Middlesex is award-winning (Pulitzer 2003) and a national bestseller, defined as equally comic and tragic and renowned as being a new classic of today, heralded for its "emotional abundance" and grace of writing. Eugenides writes with dense detail, and his setting of Detroit was praised. Noted for being discursive and funny, Middlesex is also praised for its accurate, poised, and sensitive description of the lives of intersex people. Despite this, critics also deemed Middlesex to be slightly underwhelming in its impact--it wasn't as moving as it was expected to me, for its ingeniousness. Critics also found the novel to be disjointed: as if Eugenides wrote a story about a hermaphrodite and about a Greek-American family and tried to force them together. Which side of the novel is "stronger" is up for debate: some critics argue that the two sides of Cal's story sapped meaning from each other, while others argue that the Greek/intersex tale is more meaningful and the other unpersuasive and unnecessary. The conclusion is often denounced for being rushed.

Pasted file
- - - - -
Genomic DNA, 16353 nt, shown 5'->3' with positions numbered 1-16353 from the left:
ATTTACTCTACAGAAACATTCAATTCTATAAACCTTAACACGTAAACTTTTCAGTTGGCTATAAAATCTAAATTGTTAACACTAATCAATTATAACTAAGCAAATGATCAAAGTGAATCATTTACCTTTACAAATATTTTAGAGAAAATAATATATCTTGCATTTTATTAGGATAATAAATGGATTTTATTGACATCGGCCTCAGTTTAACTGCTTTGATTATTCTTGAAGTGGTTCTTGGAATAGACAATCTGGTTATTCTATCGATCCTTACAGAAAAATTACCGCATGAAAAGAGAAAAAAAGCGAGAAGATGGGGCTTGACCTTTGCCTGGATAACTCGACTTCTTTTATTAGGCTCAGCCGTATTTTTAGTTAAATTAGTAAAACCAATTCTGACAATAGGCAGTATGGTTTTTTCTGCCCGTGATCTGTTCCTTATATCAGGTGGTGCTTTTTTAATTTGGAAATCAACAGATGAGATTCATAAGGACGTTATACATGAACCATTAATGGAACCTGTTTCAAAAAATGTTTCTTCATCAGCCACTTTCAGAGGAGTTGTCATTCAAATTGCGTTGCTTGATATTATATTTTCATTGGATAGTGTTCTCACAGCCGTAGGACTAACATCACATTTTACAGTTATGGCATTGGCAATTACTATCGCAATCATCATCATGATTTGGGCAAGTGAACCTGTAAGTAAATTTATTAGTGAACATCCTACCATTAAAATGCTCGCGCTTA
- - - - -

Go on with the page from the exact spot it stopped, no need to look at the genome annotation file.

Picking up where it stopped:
Eugenides writes with incredible eloquence--yet, to me, his novel was too short. As a novel encompassing the Stephanides' immigration to America and the story of the family that result in Cal becoming who he is, the novel is epic and beautifully detailed. The ending of the novel, however, chronicling Cal's life after his transformation, is lacking. Callie is compelling, as is the warmth which Eugenides infuses into his characters. Despite this, the majority of characters, outside of Calliope and Desdemona, felt lacking.

Works Cited

"Book Review: Middlesex, by Jeffrey Eugenides | EW.com." EW.com. N.p., 13 Sept. 2002. Web. 27 Apr. 2014.
"A Conversation with Middlesex Author Jeffrey Eugenides." Oprah.com. N.p., n.d. Web. 27 Apr. 2014.
Goldstein, Bill. "A Novelist Goes Far Afield but Winds Up Back Home Again." The New York Times. The New York Times, 31 Dec. 2002. Web. 27 Apr. 2014.
"'Middlesex' Author Jeffrey Eugenides." NPR. NPR, n.d. Web. 27 Apr. 2014.
"Mighty Hermaphrodite by Daniel Mendelsohn." Mighty Hermaphrodite by Daniel Mendelsohn. N.p., n.d. Web. 27 Apr. 2014.
"Pulitzer Prize Winner: Jeffrey Eugenides." PBS. PBS, n.d. Web. 27 Apr. 2014.